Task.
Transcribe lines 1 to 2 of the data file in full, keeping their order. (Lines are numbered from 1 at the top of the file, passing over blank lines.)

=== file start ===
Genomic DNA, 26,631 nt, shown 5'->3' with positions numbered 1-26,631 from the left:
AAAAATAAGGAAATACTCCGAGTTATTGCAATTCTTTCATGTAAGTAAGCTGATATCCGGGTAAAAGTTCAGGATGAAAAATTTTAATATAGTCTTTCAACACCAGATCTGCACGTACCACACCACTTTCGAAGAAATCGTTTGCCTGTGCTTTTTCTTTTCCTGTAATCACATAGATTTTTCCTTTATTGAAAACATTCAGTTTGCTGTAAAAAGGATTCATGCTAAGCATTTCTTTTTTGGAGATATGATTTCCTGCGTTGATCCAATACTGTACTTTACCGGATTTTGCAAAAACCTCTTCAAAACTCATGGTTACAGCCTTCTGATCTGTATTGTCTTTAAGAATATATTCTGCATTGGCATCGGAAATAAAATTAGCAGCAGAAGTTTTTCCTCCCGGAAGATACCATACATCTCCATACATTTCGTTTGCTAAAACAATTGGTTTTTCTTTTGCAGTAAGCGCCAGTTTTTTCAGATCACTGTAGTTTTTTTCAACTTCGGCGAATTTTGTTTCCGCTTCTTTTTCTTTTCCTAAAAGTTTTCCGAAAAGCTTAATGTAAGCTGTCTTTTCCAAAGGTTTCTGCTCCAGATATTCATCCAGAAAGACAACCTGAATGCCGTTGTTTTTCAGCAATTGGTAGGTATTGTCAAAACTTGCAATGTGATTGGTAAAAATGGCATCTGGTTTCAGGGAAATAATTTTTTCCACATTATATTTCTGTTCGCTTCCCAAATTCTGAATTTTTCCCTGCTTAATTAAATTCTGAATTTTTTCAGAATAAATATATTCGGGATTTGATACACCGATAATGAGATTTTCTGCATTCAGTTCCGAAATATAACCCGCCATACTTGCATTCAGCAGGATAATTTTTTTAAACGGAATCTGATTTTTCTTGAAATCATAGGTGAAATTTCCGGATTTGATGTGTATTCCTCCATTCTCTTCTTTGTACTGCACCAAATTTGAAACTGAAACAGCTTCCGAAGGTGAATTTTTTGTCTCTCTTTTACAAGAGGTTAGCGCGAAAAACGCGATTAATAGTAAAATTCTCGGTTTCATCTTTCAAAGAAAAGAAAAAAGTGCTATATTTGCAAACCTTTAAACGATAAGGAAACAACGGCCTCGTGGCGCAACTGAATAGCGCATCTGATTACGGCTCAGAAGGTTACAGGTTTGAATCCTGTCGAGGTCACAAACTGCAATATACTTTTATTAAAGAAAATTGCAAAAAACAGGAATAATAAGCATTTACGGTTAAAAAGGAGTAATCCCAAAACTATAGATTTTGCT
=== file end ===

Genomic DNA, 26,631 nt, shown 5'->3' with positions numbered 1-26,631 from the left:
AAAAATAAGGAAATACTCCGAGTTATTGCAATTCTTTCATGTAAGTAAGCTGATATCCGGGTAAAAGTTCAGGATGAAAAATTTTAATATAGTCTTTCAACACCAGATCTGCACGTACCACACCACTTTCGAAGAAATCGTTTGCCTGTGCTTTTTCTTTTCCTGTAATCACATAGATTTTTCCTTTATTGAAAACATTCAGTTTGCTGTAAAAAGGATTCATGCTAAGCATTTCTTTTTTGGAGATATGATTTCCTGCGTTGATCCAATACTGTACTTTACCGGATTTTGCAAAAACCTCTTCAAAACTCATGGTTACAGCCTTCTGATCTGTATTGTCTTTAAGAATATATTCTGCATTGGCATCGGAAATAAAATTAGCAGCAGAAGTTTTTCCTCCCGGAAGATACCATACATCTCCATACATTTCGTTTGCTAAAACAATTGGTTTTTCTTTTGCAGTAAGCGCCAGTTTTTTCAGATCACTGTAGTTTTTTTCAACTTCGGCGAATTTTGTTTCCGCTTCTTTTTCTTTTCCTAAAAGTTTTCCGAAAAGCTTAATGTAAGCTGTCTTTTCCAAAGGTTTCTGCTCCAGATATTCATCCAGAAAGACAACCTGAATGCCGTTGTTTTTCAGCAATTGGTAGGTATTGTCAAAACTTGCAATGTGATTGGTAAAAATGGCATCTGGTTTCAGGGAAATAATTTTTTCCACATTATATTTCTGTTCGCTTCCCAAATTCTGAATTTTTCCCTGCTTAATTAAATTCTGAATTTTTTCAGAATAAATATATTCGGGATTTGATACACCGATAATGAGATTTTCTGCATTCAGTTCCGAAATATAACCCGCCATACTTGCATTCAGCAGGATAATTTTTTTAAACGGAATCTGATTTTTCTTGAAATCATAGGTGAAATTTCCGGATTTGATGTGTATTCCTCCATTCTCTTCTTTGTACTGCACCAAATTTGAAACTGAAACAGCTTCCGAAGGTGAATTTTTTGTCTCTCTTTTACAAGAGGTTAGCGCGAAAAACGCGATTAATAGTAAAATTCTCGGTTTCATCTTTCAAAGAAAAGAAAAAAGTGCTATATTTGCAAACCTTTAAACGATAAGGAAACAACGGCCTCGTGGCGCAACTGAATAGCGCATCTGATTACGGCTCAGAAGGTTACAGGTTTGAATCCTGTCGAGGTCACAAACTGCAATATACTTTTATTAAAGAAAATTGCAAAAAACAGGAATAATAAGCATTTACGGTTAAAAAGGAGTAATCCCAAAACTATAGATTTTGCT